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THINKING THROUGH PARTITION

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collapses difference—is constantly in conflict with the reality of Pakistani selfhood, which is much more aggressively diverse. Ironically it was the establishment of a territorially defined nation-state, designed to ensure the political survival of the Muslim nation conceived of by Sir Sayyid, that forced the profound disruption of this Muslim institution. In relocating the Aligarh community outside of the physical space in which its values were embodied, the “dense networks of interrelationships that defined the particularities of place” were dislocated and de-emphasized (Gilmartin 1998, 1090). And yet when asked if they felt any loss associated with leaving India, each of these narrators answered without hesitation, “No.” India, for them, has become the object of opposition so well established in the official narrative of the Pakistan Demand and of the nation-state. For them, India is fully established as the source of Pakistan’s ills. For them, it was the mistreatment by Hindus in India that forced Muslims to seek political independence. For them, it was the Indian National Congress who refused to agree to the Cabinet Mission plan and thus forced the partition, and then failed to fairly divide the assets. India is not the home that these men left behind, it is not the home of Indian Islam’s greatest monuments, not the home of Urdu, nor of a rich intellectual tradition that led to the differentiation of the Muslim political community. Pakistan is home for them now. Though they have elaborated eloquently on the special qualities of Aligarh, of the University, of the unique community that developed there, when I spatially relocated Aligarh inside India, they treated it as a mere artifact, left behind with the houses and utensils, and non-Muslim friends. As General Wajahat poignantly describes, “I remember when we were leaving, [my mother] was very upset. She couldn’t make up her mind what to take and what not to take, so we just left everything. We never talked about it, we never talked about it. [My parents] always looked forward” (personal interview, July 11, 2006, Lahore).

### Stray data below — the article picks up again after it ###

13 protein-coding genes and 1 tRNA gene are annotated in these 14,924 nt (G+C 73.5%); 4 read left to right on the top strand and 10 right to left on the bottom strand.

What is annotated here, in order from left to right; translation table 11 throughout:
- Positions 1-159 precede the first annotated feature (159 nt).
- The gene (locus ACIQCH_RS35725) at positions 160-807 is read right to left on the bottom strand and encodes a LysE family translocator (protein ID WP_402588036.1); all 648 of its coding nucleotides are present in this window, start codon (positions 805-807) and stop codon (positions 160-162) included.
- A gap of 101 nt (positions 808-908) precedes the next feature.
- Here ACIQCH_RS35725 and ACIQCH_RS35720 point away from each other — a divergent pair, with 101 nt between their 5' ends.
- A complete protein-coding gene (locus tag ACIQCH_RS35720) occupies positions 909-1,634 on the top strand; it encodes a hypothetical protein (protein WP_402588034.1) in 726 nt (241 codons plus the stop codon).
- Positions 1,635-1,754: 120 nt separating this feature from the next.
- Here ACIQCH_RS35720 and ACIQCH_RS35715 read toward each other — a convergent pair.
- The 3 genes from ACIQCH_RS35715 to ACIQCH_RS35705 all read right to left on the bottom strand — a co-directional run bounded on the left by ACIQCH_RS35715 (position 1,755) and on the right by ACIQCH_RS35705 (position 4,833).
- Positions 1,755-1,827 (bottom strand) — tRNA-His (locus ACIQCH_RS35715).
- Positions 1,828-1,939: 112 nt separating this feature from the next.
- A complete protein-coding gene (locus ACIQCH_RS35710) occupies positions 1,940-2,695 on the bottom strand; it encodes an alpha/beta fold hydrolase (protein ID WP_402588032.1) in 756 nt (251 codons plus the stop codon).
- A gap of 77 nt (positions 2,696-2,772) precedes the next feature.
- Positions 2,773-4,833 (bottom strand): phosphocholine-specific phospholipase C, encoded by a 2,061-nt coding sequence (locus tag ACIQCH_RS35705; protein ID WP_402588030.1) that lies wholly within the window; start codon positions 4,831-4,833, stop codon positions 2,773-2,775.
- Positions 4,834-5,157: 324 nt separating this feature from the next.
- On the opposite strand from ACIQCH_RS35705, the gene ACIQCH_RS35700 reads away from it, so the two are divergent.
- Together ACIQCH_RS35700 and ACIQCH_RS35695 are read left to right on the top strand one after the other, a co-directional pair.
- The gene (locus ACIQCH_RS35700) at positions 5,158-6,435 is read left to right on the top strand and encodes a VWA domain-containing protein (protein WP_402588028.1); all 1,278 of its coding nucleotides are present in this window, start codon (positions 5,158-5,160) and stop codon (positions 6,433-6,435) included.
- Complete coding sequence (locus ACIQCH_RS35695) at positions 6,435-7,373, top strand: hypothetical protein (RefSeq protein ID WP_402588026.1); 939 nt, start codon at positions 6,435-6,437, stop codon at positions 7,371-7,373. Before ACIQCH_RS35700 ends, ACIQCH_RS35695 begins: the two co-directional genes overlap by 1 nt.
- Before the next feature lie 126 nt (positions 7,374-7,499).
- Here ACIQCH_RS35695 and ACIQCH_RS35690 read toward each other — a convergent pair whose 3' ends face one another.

Sagar XVII — 2007  
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